• Tree-free paper: made with particular techniques that have a minimum impact on the environment. They are the most eco-friendly papers.  
  • Acid-free paper: only PH-neutral water that the main ingredient is cellulose fiber. Its most considerable disadvantage is its short lifespan.
  • Construction paper: inexpensive and available in many colors used in children’s crafts. Since the colors fade quickly are not used for projects that are meant to last a long time.

 

why the types of papers weight matter?

Whether you’re printing books, business cards or, or producing an advertising display or a flyer, every product has a recommended weight. Choosing the wrong type of paper can ruin the final effect.

Paper by Paperweight:

130-gsm paper: This type is suited to reproducing high-quality color images and is perfect for printing glossy magazines, brochures, posters, and folded flyers. It is relatively resistant to aging.

170-gsm paper: It is ideal for printing catalogs, presentations, certificates, and posters. A nearly light paperboard, which ensures an attractive texture and excellent color rendering. Depending on the type of paper can be given a satin, matte, or gloss finish.

 350-gsm paper: It is thick that guarantees superior strength and durability. This semi-rigid paperboard is for creating business cards, book covers, presentation folders, and invitation cards.

 380-gsm paper: It is a cardboard type used for rigid book covers, folders, packaging, counter displays, and product tags. This category is highly shock and dent-proof.

 

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Paper by Size:

Paper sizes are different just like the American general system of measurement.

 

North American Paper Sizes
Paper SizeInchesMillimeters
Junior Legal8×5203×127
Government Letter8×10.5203×267
Letter8.5×11216×279
Legal8.5×14216×356
Tabloid11×17279×432
Ledger17×11432×279

 

Most printer users are familiar with ‘A size’ paper. They are the most widely used category in different types of papers. These standard sizes are simple to understand, as they increase and decrease in successive order, with A1 being the biggest paper size and A10 the smallest size.

 

International Paper Size
Paper sizeWidth x Height (inches)
A123.4 x 33.1 in
A216.5 x 23.4 in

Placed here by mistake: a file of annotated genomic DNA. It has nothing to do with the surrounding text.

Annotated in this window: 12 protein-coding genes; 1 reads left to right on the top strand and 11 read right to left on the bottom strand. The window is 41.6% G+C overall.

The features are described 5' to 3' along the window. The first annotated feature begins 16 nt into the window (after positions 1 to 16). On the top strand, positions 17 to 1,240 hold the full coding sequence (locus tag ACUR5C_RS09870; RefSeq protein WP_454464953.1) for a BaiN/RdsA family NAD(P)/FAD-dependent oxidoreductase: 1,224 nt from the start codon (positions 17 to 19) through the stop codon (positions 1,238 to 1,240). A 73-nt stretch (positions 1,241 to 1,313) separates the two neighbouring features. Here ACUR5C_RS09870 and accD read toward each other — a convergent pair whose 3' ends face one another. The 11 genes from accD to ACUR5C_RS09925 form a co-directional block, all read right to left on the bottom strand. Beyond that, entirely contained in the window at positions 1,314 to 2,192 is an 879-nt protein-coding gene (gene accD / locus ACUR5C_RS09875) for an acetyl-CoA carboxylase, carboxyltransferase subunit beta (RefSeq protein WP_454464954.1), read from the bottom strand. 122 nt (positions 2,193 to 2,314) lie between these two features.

A311.7 x 16.5 in
A48.3 x 11.7 in
A55.8 x 8.3 in
A64.1 x 5.8 in
A72.9 x 4.1 in
A82.0 x 2.9 in
A91.5 x 2.0 in
A101.0 x 1.5 in

 

Types of papers by Finish

You have noticed that some papers are more textured or rougher than other papers. This texture is named “paper finish. Smooth or textured are two basic categories in the paper finish. Here are some popular paper finishes.

  • Matte: Matte finishes are not shiny so they won’t reflect lights. The finish of the Matte paper is smooth to the touch and silky.
  • Gloss: shine like glass. By reflecting light better, gloss finishes offer a greater sheen.
  • Wove: one of the most frequently used finishes for general printing. It’s the standard paper finish.
  • Bond: The bond paper was originally designed for documents like government bonds, hence its name. It’s mostly used for business correspondence and copying.
  • Vellum: Don’t confuse translucent vellum paper with vellum finish! vellum finish paper is all-purpose, unlike translucent vellum. almost like an eggshell, It’s smooth to the eye but it has a fine texture to the touch.
  • Smooth: Smooth paper finish is about as smooth as you can get. paper is made smooth by a process called “calendaring” that involves passing the paper through a set of rollers.
  • Laser Smooth: This paper is low in moisture to prevent the paper from curling in the high heat of laser printers.
  • Linen: After the papermaking process, linen texture is produced in an offline embossing process. Linen texture. Linen textured is similar linen cloth.
  • Laid: The laid paper tries to copy the fine look of handcrafted paper; it features vertical and horizontal lines across the page.
  • Felt: By using a special roller, felt textures are created.they are created using rubber marking rolls.

 

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Information provided in this blog hopefully helps you to find the right types of papers for your project. Whether you need invitations, business cards, or any other type of printed and advertising products, let us show you what high-quality, and professional printing looks like. Our expert at All American Printing and Advertising are here to help you pick the right paper for your project. For more information, click on the Request a Quote button on the menu or visit the Contact Us page.